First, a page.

Northwest RiverPartners is ratcheting up its opposition to dam breaching as three federal agencies prepare to release a long-term review of 14 dams in the Columbia River basin.
The Vancouver-based group, which represents utilities, ports, farmers and businesses, argues that dam removal would lead to power blackouts and have a disproportional effect on lower-income communities.
“People really need to consider the social justice component of hydroelectricity in getting to the clean energy future we all desire,” Kurt Miller, Northwest RiverPartners executive director, said Monday.
California has had rolling blackouts because Pacific Gas and Electric Co. neglected to upgrade its power transmission and distribution system and sparked a series of deadly wildfires, Miller said. Now Californians with higher incomes have installed solar panels, batteries and generators while those of lesser means must endure the preventative blackouts, he said.
“They are getting to the point where they are creating a two-class power grid,” he said, predicting the same could happen in the Northwest.
Miller said the Tri-Cities area, where one-third of the population identifies itself as Hispanic, is particularly susceptible to negative effects of dam breaching.
“That community in Tri-Cities is very dependent on the lower Snake River dams for irrigation for agriculture, for power supply for electricity, even for drinking water,” he said.
The U.S. Army Corps of Engineers, Bureau of Reclamation and Bonneville Power Administration are scheduled to issue a draft environmental impact statement on 14 federal hydropower sites along the Columbia and Snake rivers in February. Following a public comment period and evaluation of comments, a final environmental impact statement would be released in June 2020, with the process to be completed with a formal decision in September 2020.
The study could provide ammunition to those who believe breaching four dams on the lower Snake River — Ice Harbor, Lower Monumental, Little Goose and Lower Granite — is essential for salmon recovery.
Environmentalists say the dams create physical barriers for migrating salmon and steelhead. Reservoirs behind the dams are quick to warm during summer weather, depriving fish of the cold water they need.
Miller, however, said climate change and ocean conditions have played a greater role in the demise of salmon.
“We defer to the science,” he said. “The science basically says that breaching those dams will not bring back healthy salmon populations.”
Miller said federal agencies already have spent billions to improve fish passage at dams.
“I definitely would not say the dams have no effect, but they don’t have enough effect to restore healthy salmon populations, or the breaching would not,” he said.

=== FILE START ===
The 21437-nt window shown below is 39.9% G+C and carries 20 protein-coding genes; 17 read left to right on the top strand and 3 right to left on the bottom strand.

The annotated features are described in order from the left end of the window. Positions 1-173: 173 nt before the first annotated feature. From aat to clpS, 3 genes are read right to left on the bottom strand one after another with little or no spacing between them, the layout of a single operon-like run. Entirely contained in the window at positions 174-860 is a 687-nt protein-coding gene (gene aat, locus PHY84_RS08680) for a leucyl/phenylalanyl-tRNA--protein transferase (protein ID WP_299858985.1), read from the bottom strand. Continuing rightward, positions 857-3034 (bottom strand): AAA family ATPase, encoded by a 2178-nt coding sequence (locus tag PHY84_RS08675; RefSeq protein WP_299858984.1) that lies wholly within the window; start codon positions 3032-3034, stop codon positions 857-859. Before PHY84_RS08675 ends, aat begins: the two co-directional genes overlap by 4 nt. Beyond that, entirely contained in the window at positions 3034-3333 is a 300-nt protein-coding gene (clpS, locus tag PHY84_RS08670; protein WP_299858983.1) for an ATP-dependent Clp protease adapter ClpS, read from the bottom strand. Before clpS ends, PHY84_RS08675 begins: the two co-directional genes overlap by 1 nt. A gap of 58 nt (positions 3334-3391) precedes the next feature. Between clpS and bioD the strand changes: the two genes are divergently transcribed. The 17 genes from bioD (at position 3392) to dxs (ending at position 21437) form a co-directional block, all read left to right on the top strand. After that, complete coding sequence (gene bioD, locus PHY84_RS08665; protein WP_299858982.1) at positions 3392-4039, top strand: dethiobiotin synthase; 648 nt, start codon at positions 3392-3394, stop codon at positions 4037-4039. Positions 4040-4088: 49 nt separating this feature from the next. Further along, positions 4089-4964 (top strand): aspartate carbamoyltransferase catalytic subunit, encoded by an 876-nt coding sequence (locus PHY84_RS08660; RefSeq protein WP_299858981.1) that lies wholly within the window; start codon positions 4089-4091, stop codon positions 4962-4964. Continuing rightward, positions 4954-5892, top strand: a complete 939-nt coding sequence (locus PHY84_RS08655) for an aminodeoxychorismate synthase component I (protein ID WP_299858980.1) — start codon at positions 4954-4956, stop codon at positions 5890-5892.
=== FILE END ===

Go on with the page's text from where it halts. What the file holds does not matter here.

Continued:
Both the science and economics of dam breaching are contentious. In July, the consulting firm ECONorthwest released a study, paid for by the late Paul Allen’s Vulcan Inc., that concluded the economic consequences of removing the four Snake River dams would be more than offset by the environmental and recreational benefits.
“A careful exploration of the range of economic tradeoffs based on publicly available data suggests the benefits of removal exceed the costs, and thus society would likely be better off without the dams,” the report says.
The report concludes that power generated by the four dams should not be the primary consideration.
“The lower Snake River dams supply a small share of the energy needs for the Pacific Northwest region and account for less power than BPA (Bonneville Power Administration) currently exports to other regions, primarily California,” the report says. “With cheaper renewable energy sources entering the market, the conventional wisdom of hydropower generating the lowest-cost electricity is no longer accurate.”
The report was widely criticized by breaching opponents, including Miller, U.S. Reps. Dan Newhouse, R-Sunnyside, and Cathy McMorris Rodgers, R-Spokane, and business groups, including the Pacific Northwest Waterways Association.
Columbia River dams
Although the Snake River dams have received the most attention, others are advocating for removing Columbia River dams.
Last month, two Northwest tribes, the Yakama Nation and the Lummi Nation, called for removing three dams on the lower Columbia River — Bonneville, The Dalles and John Day — to boost salmon recovery and help southern resident killer whales.
“We definitely respect the Yakama Nation and the Lummi Nation,” Miller said. “At the same time, we think the real issue with salmon on the Columbia River and Snake River is really driven by climate crisis.”
Miller said his Northwest RiverPartners supports some breaching, namely dams that don’t provide fish passage or “a strong socio-economic benefit to communities.”
An example was the removal of two dams on the Elwha River in and near Olympic National Park, he said.
“We weren’t opposed to that breaching because those dams didn’t serve a real purpose,” he said.